The Australian High Court will tomorrow begin hearing proceedings of a legal challenge to the Federal Government's Northern Territory intervention.
If the constitutional challenge is successful it may deem both the intervention and the plan to abolish land permits invalid.
The small Aboriginal community of Maningrida in Arnhem Land in the Northern Territory may soon be the focus of the entire country. The Bawinanga Aboriginal Corporation who run a number of services in the area and traditional owner Reggie Wuridjal have challenged the validity of the Northern Territory Emergency Response Act. They claim the compulsory acquisition of land by the Federal Government and the plan to abolish land permits is illegal.
ST JOHN FRAWLEY, BARRISTER: There's no immediate right to compensation, there's no immediate right to have rent paid.
TONY MUNRO, CEO BAC: The Northern Territory Emergency Response Act which gives the minister the power to seize all of our assets and apply them to his own services or re-assign ownership of them. Now if that was to happen that interferes drastically with our capacity to continue to do business to provide services.
The High Court will have a directions hearing tomorrow where it's expected to decide when the case will be heard.
ST JOHN FRAWLEY: We're hoping that the hearing might come on early next year, perhaps somewhere around February or March.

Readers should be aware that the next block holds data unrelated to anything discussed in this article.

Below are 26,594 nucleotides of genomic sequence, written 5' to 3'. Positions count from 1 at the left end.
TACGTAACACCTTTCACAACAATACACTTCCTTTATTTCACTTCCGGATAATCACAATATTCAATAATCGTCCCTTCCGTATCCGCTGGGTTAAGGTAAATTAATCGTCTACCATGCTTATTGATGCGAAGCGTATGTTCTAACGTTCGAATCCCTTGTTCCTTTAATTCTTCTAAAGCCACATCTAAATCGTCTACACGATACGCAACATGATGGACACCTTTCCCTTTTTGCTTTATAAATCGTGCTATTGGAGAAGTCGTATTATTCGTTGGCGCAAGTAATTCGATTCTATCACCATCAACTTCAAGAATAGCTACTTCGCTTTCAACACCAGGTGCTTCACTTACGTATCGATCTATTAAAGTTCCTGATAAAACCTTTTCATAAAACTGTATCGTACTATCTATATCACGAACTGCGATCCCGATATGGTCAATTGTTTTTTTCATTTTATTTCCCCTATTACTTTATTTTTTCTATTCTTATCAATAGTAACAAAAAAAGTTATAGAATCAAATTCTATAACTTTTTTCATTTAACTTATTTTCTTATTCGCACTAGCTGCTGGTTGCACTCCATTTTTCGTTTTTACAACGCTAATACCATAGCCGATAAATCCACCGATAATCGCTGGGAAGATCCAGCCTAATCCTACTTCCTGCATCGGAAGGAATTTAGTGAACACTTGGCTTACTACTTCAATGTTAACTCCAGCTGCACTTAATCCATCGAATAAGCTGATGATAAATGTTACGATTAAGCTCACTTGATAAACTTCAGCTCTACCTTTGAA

By that time there could be a different party in power at federal level, but that will make no difference to those putting forward the legal challenge.
IAN MUNRO: This is not about politics, it's not about children, it's not about alcohol, it's not about pornography or any of the other measures. What this is about is trying to get certainty for members of the Corporation.
Even though the legal challenge isn't based on politics, the intervention is polarising communities in the Northern Territory.
MARION SCRYMGOUR, ARAFURA MEMBER: This was Howard's rabbit out of the hat, his black kids' 'Tampa'.
Northern Territory Family and Community Services Minister Marion Scrymgour heavily criticised the intervention, this week backing away from her comments which were criticised by members of both the Liberal and Labor parties.
ALISON ANDERSON: Unlike my colleagues, since the intervention started, I've been out there speaking to people and living in people's verandas and living rooms and talking to them in their first language and I just want to make it very very clear that I have the support of men, women and children and old ladies in my electorate and in my community.
But if the Maningrida legal challenge is successful, the other 72 communities under the intervention could also be in a position to stop the Federal Government taking control of their land.
ST JOHN FRAWLEY: Although the judgement would only effect the two plaintiffs in this proceeding, obviously communities and traditional owners in other communities who find themselves in similar circumstances would have a strong precedent there for proceeding to argue their own case.
This could lead to the intervention taking a different direction, something Mr Munro welcomes.
IAN MUNRO: All Aboriginal communities in the NT are in desperate need of infrastructure and services. The way this should be done is for the government to consult with Aboriginal people on the ground about the services and infrastructure that they need and devise a plan of implementing that in the best way.